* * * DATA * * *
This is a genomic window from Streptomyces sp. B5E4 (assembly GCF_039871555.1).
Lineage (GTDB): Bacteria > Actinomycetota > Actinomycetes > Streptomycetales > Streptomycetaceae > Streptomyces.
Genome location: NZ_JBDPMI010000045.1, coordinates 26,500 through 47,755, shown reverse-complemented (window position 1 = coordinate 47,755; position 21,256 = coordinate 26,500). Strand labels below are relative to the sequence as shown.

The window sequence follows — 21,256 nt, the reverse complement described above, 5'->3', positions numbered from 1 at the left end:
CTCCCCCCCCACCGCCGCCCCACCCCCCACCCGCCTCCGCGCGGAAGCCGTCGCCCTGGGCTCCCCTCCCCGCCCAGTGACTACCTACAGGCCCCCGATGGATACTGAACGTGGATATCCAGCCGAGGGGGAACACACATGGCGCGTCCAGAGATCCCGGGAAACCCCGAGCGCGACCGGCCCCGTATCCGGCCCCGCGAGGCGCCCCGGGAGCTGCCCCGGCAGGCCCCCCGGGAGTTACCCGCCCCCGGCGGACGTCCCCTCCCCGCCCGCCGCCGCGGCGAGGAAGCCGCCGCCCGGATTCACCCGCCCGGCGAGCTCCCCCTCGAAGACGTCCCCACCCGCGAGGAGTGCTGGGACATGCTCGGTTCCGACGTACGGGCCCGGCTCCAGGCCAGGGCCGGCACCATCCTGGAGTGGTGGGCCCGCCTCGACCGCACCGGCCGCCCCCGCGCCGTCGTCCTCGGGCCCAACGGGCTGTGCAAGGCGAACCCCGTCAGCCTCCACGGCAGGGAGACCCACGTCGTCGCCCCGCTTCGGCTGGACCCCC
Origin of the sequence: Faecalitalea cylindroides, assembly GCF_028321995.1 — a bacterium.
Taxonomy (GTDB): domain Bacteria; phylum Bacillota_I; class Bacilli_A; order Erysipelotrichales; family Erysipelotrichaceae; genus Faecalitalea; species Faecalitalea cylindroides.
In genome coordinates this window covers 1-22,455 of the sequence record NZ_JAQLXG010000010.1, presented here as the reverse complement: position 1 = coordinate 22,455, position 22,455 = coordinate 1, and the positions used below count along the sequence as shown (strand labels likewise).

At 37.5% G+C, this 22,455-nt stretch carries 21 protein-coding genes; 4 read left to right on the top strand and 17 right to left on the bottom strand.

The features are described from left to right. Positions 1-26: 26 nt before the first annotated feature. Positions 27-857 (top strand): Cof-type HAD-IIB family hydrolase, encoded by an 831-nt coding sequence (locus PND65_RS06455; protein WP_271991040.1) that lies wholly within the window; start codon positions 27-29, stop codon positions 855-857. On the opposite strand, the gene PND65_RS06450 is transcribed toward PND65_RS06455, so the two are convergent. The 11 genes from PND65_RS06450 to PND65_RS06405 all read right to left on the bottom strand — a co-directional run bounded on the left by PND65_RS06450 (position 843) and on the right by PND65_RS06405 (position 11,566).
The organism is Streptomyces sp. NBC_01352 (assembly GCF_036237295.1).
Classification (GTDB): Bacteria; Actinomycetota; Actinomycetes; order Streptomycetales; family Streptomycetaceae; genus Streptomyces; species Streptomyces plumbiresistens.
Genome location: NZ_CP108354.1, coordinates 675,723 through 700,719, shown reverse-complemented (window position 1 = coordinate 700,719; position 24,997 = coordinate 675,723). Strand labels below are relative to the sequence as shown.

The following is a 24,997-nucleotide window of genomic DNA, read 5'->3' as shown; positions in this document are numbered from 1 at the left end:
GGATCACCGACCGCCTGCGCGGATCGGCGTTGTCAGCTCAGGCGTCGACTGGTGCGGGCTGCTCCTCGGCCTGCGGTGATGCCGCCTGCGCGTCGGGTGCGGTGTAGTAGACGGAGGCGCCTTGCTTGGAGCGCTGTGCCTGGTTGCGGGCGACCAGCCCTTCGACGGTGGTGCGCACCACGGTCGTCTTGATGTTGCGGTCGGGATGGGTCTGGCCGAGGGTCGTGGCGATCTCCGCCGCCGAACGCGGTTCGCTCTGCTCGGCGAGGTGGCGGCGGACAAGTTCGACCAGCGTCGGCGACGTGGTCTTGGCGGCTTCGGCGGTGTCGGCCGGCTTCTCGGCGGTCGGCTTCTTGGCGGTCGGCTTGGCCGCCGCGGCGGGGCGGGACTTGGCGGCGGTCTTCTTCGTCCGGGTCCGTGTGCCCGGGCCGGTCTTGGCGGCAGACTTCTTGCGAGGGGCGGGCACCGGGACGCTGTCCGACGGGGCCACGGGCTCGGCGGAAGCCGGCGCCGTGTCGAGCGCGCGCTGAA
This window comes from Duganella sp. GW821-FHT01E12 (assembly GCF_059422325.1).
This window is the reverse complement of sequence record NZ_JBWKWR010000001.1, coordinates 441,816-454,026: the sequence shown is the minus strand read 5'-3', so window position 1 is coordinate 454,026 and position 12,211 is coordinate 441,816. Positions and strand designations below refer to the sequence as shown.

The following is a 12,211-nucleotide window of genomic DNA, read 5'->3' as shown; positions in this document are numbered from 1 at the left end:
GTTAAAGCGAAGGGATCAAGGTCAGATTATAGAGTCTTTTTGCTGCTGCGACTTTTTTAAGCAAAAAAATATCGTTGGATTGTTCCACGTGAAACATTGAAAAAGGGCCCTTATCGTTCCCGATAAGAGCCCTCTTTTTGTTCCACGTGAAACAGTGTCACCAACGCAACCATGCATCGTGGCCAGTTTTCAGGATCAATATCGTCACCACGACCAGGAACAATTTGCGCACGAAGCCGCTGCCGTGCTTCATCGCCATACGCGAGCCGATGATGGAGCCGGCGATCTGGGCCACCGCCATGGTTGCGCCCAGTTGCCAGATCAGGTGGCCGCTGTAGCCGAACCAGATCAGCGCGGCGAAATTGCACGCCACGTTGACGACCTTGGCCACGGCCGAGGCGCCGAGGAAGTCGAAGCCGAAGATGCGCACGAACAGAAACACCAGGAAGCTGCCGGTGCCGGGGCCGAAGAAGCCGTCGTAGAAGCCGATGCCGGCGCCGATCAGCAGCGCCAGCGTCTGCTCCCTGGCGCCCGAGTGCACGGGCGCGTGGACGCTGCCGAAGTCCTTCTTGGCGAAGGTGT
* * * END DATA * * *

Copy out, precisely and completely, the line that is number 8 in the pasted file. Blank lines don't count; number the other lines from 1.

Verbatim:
In genome coordinates this window covers 1-22,455 of the sequence record NZ_JAQLXG010000010.1, presented here as the reverse complement: position 1 = coordinate 22,455, position 22,455 = coordinate 1, and the positions used below count along the sequence as shown (strand labels likewise).